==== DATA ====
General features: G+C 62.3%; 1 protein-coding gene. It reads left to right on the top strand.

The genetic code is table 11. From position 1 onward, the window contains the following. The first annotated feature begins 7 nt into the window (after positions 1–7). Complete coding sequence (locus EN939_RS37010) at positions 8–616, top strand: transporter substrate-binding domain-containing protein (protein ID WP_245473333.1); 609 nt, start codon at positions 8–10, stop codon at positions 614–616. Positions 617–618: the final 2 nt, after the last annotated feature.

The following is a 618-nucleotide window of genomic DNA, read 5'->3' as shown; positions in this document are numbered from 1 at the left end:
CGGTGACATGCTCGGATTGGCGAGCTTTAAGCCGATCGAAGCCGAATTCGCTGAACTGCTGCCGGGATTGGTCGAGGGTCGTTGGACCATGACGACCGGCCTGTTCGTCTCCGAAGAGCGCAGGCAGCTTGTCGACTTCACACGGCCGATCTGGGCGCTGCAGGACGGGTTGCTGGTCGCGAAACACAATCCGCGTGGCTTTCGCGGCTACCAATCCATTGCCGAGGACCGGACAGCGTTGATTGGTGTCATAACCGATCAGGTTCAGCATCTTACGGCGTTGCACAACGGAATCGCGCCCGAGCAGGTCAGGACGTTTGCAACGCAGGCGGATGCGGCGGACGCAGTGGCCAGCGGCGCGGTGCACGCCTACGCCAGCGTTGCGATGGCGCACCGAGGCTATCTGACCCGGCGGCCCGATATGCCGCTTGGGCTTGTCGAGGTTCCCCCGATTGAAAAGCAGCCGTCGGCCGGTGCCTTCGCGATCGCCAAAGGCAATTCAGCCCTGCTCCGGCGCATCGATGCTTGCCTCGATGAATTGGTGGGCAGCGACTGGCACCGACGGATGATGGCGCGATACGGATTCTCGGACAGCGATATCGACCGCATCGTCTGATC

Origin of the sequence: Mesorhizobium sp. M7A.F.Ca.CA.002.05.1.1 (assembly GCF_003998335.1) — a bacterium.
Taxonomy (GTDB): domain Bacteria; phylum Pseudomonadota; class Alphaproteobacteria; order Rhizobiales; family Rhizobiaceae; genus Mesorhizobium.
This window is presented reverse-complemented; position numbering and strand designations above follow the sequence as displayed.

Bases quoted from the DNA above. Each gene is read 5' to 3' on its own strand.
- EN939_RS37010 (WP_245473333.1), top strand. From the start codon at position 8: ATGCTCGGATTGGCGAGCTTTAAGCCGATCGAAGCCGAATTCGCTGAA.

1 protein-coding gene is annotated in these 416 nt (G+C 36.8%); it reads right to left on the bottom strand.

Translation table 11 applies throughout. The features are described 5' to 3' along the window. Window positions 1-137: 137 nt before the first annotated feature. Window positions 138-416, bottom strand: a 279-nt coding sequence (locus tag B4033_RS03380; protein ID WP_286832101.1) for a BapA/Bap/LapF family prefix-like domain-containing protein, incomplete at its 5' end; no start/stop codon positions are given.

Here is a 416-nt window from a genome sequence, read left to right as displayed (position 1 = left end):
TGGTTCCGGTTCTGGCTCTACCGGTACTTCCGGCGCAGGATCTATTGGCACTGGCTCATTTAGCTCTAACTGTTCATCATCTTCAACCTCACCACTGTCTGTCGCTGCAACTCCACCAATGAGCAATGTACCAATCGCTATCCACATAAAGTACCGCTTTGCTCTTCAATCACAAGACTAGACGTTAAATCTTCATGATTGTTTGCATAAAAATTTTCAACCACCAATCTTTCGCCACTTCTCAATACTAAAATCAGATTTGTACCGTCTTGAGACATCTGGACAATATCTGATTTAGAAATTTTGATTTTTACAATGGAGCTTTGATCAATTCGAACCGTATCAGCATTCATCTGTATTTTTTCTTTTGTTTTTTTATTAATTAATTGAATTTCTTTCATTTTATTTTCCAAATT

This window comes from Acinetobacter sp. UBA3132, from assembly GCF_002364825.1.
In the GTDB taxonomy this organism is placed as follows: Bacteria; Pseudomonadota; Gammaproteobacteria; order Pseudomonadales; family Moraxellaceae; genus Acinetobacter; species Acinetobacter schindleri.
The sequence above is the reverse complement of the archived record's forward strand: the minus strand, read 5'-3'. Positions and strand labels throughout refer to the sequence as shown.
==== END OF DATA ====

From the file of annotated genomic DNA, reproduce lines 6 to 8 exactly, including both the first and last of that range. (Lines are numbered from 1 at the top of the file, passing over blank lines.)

Taxonomy (GTDB): domain Bacteria; phylum Pseudomonadota; class Alphaproteobacteria; order Rhizobiales; family Rhizobiaceae; genus Mesorhizobium.
This window is presented reverse-complemented; position numbering and strand designations above follow the sequence as displayed.

Bases quoted from the DNA above. Each gene is read 5' to 3' on its own strand.